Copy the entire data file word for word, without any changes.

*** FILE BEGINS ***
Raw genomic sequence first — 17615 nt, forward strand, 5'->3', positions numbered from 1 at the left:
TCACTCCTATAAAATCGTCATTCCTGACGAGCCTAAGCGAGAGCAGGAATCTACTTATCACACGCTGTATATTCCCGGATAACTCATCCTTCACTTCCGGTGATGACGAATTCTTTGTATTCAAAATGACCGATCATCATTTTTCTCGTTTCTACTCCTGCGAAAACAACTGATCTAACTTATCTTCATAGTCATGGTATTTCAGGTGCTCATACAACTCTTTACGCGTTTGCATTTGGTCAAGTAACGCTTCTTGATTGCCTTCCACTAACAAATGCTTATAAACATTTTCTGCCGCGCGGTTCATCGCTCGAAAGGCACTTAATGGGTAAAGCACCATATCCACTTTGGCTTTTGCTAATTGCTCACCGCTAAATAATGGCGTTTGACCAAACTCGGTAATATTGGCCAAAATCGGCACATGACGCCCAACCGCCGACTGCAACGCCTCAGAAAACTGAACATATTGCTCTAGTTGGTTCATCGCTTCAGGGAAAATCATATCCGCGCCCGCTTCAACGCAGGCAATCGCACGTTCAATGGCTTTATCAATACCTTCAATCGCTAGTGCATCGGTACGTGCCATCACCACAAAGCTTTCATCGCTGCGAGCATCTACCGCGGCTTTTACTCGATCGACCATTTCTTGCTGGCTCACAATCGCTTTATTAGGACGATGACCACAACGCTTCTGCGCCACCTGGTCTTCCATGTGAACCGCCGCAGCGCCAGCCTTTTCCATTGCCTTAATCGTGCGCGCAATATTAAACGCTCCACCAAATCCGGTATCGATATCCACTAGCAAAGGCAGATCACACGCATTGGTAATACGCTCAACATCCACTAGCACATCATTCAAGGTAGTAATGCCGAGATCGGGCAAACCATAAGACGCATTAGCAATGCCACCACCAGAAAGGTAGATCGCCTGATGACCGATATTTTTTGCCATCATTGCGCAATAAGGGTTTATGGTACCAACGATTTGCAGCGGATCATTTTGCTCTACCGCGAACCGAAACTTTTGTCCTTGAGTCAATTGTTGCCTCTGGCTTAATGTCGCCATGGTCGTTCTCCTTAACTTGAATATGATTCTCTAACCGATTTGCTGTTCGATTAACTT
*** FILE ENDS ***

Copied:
Raw genomic sequence first — 17615 nt, forward strand, 5'->3', positions numbered from 1 at the left:
TCACTCCTATAAAATCGTCATTCCTGACGAGCCTAAGCGAGAGCAGGAATCTACTTATCACACGCTGTATATTCCCGGATAACTCATCCTTCACTTCCGGTGATGACGAATTCTTTGTATTCAAAATGACCGATCATCATTTTTCTCGTTTCTACTCCTGCGAAAACAACTGATCTAACTTATCTTCATAGTCATGGTATTTCAGGTGCTCATACAACTCTTTACGCGTTTGCATTTGGTCAAGTAACGCTTCTTGATTGCCTTCCACTAACAAATGCTTATAAACATTTTCTGCCGCGCGGTTCATCGCTCGAAAGGCACTTAATGGGTAAAGCACCATATCCACTTTGGCTTTTGCTAATTGCTCACCGCTAAATAATGGCGTTTGACCAAACTCGGTAATATTGGCCAAAATCGGCACATGACGCCCAACCGCCGACTGCAACGCCTCAGAAAACTGAACATATTGCTCTAGTTGGTTCATCGCTTCAGGGAAAATCATATCCGCGCCCGCTTCAACGCAGGCAATCGCACGTTCAATGGCTTTATCAATACCTTCAATCGCTAGTGCATCGGTACGTGCCATCACCACAAAGCTTTCATCGCTGCGAGCATCTACCGCGGCTTTTACTCGATCGACCATTTCTTGCTGGCTCACAATCGCTTTATTAGGACGATGACCACAACGCTTCTGCGCCACCTGGTCTTCCATGTGAACCGCCGCAGCGCCAGCCTTTTCCATTGCCTTAATCGTGCGCGCAATATTAAACGCTCCACCAAATCCGGTATCGATATCCACTAGCAAAGGCAGATCACACGCATTGGTAATACGCTCAACATCCACTAGCACATCATTCAAGGTAGTAATGCCGAGATCGGGCAAACCATAAGACGCATTAGCAATGCCACCACCAGAAAGGTAGATCGCCTGATGACCGATATTTTTTGCCATCATTGCGCAATAAGGGTTTATGGTACCAACGATTTGCAGCGGATCATTTTGCTCTACCGCGAACCGAAACTTTTGTCCTTGAGTCAATTGTTGCCTCTGGCTTAATGTCGCCATGGTCGTTCTCCTTAACTTGAATATGATTCTCTAACCGATTTGCTGTTCGATTAACTT